Missouri University of Science and Technology - Bachelors, Applied Math
The Texas AM University System Office - PhD, Math
Debo I have extensive tutoring experience in math, physics, chemistry and engineering subjects. I really enjoy tutoring and like the interaction with students. ... Teaching is a way to share knowledge and improve your own learning.... By helping them understand the core concepts. Focus on understanding the problem itself rather than the solution.... By praising them on their successes, pointing out places for improvement and making learning a fun process.
Jadavpur University - Bachelors, Chemical Engineering
University of South Florida-Main Campus - PhD, Chemical Engineering
Zach ...University of Wisconsin Madison pursuing a degree in biochemistry. In 2014 I graduated from high school in Inver Grove Heights, Minnesota with a 4.0 GPA and a 33 on my ACT. In my free time I play basketball, listen to music, write programs, and watch movies with my friends. I specialize in math and science...
University of Wisconsin-Madison - Current Undergrad, Biochemistry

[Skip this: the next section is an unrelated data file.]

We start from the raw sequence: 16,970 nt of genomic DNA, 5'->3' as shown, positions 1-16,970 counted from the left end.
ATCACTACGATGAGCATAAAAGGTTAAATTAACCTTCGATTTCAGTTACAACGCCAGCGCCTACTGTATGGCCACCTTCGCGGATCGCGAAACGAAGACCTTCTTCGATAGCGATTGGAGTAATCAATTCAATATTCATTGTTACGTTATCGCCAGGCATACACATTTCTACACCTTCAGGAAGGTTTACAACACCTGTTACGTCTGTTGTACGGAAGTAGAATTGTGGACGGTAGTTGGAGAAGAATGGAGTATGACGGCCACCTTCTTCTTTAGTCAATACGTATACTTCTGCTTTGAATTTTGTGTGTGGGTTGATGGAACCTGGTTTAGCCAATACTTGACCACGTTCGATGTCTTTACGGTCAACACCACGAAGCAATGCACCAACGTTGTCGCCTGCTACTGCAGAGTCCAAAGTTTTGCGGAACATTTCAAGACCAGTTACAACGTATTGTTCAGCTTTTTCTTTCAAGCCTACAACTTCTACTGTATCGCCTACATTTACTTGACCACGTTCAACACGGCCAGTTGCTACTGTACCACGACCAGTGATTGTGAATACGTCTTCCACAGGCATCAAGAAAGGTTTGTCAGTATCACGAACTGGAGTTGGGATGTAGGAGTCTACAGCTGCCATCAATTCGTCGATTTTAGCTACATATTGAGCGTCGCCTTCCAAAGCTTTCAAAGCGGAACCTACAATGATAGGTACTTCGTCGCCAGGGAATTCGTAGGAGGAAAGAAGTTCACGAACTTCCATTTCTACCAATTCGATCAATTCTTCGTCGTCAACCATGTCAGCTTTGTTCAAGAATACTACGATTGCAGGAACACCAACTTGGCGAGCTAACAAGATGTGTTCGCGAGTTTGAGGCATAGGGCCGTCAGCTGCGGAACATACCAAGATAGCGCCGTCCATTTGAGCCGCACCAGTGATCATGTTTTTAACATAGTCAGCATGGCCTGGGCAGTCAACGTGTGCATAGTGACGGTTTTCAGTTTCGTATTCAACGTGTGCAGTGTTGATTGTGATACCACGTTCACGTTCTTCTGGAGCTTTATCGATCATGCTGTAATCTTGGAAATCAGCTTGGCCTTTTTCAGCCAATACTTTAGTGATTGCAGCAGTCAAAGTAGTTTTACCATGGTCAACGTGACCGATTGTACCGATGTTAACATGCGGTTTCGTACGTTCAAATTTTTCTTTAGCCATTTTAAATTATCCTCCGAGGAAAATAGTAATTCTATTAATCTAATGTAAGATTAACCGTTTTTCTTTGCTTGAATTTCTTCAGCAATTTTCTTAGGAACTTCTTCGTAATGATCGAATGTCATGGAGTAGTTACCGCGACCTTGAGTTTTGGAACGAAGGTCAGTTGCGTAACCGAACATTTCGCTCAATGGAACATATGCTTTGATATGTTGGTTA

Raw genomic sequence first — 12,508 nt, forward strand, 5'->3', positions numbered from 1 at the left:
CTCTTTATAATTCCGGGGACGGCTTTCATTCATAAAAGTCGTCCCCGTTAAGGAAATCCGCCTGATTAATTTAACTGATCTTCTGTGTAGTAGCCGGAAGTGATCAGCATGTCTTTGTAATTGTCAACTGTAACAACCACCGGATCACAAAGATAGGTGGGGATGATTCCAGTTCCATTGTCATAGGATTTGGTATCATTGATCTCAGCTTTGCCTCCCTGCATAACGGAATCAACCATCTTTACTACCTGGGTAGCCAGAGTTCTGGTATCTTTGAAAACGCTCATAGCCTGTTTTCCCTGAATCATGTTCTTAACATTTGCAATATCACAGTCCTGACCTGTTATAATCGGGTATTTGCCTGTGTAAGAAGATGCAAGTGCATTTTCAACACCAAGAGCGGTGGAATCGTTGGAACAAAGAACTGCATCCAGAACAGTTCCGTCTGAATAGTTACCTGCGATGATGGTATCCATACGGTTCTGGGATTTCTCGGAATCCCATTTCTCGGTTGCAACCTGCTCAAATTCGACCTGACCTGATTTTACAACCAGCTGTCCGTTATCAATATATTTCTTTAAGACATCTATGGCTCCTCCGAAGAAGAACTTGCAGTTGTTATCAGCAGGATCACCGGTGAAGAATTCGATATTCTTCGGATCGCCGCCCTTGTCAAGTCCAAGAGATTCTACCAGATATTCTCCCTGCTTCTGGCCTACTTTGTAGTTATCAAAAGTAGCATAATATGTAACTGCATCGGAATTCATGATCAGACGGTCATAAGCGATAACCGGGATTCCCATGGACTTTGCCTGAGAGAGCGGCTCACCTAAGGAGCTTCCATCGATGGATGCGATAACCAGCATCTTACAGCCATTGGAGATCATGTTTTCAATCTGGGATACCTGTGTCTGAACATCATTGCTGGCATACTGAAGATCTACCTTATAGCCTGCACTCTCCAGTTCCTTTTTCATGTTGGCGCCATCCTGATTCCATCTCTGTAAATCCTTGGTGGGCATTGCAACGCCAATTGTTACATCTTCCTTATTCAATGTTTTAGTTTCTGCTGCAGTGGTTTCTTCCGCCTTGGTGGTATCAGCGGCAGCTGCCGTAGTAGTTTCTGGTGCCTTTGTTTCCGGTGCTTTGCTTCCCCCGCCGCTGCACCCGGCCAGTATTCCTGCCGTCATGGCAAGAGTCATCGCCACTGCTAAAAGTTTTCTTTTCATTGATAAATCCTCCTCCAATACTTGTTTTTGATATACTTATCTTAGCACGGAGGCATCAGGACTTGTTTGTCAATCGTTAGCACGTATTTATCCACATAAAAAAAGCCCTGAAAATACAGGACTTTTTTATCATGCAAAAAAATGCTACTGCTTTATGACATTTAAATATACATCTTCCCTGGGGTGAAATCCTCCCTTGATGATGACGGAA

Joel ...the guitar, mandolin, and trumpet and sometimes the keyboards or bass guitar. My favorite genres to listen to are jazz, progressive rock, folk, classic rock, and classical music. Some of my favorite bands and composers are King Crimson, Pink Floyd, Yes, Sun Ra, Miles Davis, Paul Simon, Led Zeppelin, and many others.
Cornell University - Current Undergrad, Physics
Eitan ...of Wisconisn-Madison where I earned a Bachelor of Science in Zoology. I took the MCAT over the summer of 2016, scoring a 520. I have over five years of teaching and tutoring experience, having worked with children as young as eight exploring circuits for the first time, middle schoolers needing help with written and verbal...
UW-Madison - Bachelors, Zoology
William ...University of Wisconsin. I have twenty-five years experience in the the teaching and tutoring of all levels of Mathematics. I believe the Socratic Method is a form of inquiry and discussion between individuals, based on asking and answering questions to stimulate critical thinking and to illuminate ideas. Chess is excellent for improving logic and critical...
Oregon State University - BS, Mathematics
University of Wisconsin -- Madison - PhD, Mathematics